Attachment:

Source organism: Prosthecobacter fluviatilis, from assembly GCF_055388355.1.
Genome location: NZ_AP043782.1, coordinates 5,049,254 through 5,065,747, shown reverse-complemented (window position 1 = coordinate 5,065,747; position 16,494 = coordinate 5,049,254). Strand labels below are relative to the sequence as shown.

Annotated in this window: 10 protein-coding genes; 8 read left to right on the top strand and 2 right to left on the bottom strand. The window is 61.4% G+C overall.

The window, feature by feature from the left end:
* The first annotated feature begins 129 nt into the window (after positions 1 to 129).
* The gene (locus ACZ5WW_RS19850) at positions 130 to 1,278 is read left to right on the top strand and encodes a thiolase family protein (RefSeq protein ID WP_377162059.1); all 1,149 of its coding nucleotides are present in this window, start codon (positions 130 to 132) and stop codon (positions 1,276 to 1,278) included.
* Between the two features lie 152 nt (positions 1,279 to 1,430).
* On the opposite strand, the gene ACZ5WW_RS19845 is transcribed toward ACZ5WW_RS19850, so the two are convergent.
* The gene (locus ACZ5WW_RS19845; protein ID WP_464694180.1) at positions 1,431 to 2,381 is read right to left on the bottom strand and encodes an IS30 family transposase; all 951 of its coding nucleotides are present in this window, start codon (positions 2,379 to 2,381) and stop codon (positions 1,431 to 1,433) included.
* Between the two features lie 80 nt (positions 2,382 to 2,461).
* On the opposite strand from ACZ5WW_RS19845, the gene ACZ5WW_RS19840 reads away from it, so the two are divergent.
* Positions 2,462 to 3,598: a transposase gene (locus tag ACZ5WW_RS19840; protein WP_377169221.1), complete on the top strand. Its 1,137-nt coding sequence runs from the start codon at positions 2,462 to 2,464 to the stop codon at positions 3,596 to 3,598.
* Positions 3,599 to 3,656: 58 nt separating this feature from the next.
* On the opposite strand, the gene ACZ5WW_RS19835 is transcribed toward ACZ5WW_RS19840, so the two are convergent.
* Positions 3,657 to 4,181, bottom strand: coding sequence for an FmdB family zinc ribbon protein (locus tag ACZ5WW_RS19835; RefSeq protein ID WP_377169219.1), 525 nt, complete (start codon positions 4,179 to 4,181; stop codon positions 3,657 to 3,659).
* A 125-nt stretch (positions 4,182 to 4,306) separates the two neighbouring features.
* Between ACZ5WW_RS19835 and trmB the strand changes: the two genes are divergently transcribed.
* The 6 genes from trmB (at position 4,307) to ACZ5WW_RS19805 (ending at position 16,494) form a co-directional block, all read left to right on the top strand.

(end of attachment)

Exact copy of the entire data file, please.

Source organism: Prosthecobacter fluviatilis, from assembly GCF_055388355.1.
Genome location: NZ_AP043782.1, coordinates 5,049,254 through 5,065,747, shown reverse-complemented (window position 1 = coordinate 5,065,747; position 16,494 = coordinate 5,049,254). Strand labels below are relative to the sequence as shown.

Annotated in this window: 10 protein-coding genes; 8 read left to right on the top strand and 2 right to left on the bottom strand. The window is 61.4% G+C overall.

The window, feature by feature from the left end:
* The first annotated feature begins 129 nt into the window (after positions 1 to 129).
* The gene (locus ACZ5WW_RS19850) at positions 130 to 1,278 is read left to right on the top strand and encodes a thiolase family protein (RefSeq protein ID WP_377162059.1); all 1,149 of its coding nucleotides are present in this window, start codon (positions 130 to 132) and stop codon (positions 1,276 to 1,278) included.
* Between the two features lie 152 nt (positions 1,279 to 1,430).
* On the opposite strand, the gene ACZ5WW_RS19845 is transcribed toward ACZ5WW_RS19850, so the two are convergent.
* The gene (locus ACZ5WW_RS19845; protein ID WP_464694180.1) at positions 1,431 to 2,381 is read right to left on the bottom strand and encodes an IS30 family transposase; all 951 of its coding nucleotides are present in this window, start codon (positions 2,379 to 2,381) and stop codon (positions 1,431 to 1,433) included.
* Between the two features lie 80 nt (positions 2,382 to 2,461).
* On the opposite strand from ACZ5WW_RS19845, the gene ACZ5WW_RS19840 reads away from it, so the two are divergent.
* Positions 2,462 to 3,598: a transposase gene (locus tag ACZ5WW_RS19840; protein WP_377169221.1), complete on the top strand. Its 1,137-nt coding sequence runs from the start codon at positions 2,462 to 2,464 to the stop codon at positions 3,596 to 3,598.
* Positions 3,599 to 3,656: 58 nt separating this feature from the next.
* On the opposite strand, the gene ACZ5WW_RS19835 is transcribed toward ACZ5WW_RS19840, so the two are convergent.
* Positions 3,657 to 4,181, bottom strand: coding sequence for an FmdB family zinc ribbon protein (locus tag ACZ5WW_RS19835; RefSeq protein ID WP_377169219.1), 525 nt, complete (start codon positions 4,179 to 4,181; stop codon positions 3,657 to 3,659).
* A 125-nt stretch (positions 4,182 to 4,306) separates the two neighbouring features.
* Between ACZ5WW_RS19835 and trmB the strand changes: the two genes are divergently transcribed.
* The 6 genes from trmB (at position 4,307) to ACZ5WW_RS19805 (ending at position 16,494) form a co-directional block, all read left to right on the top strand.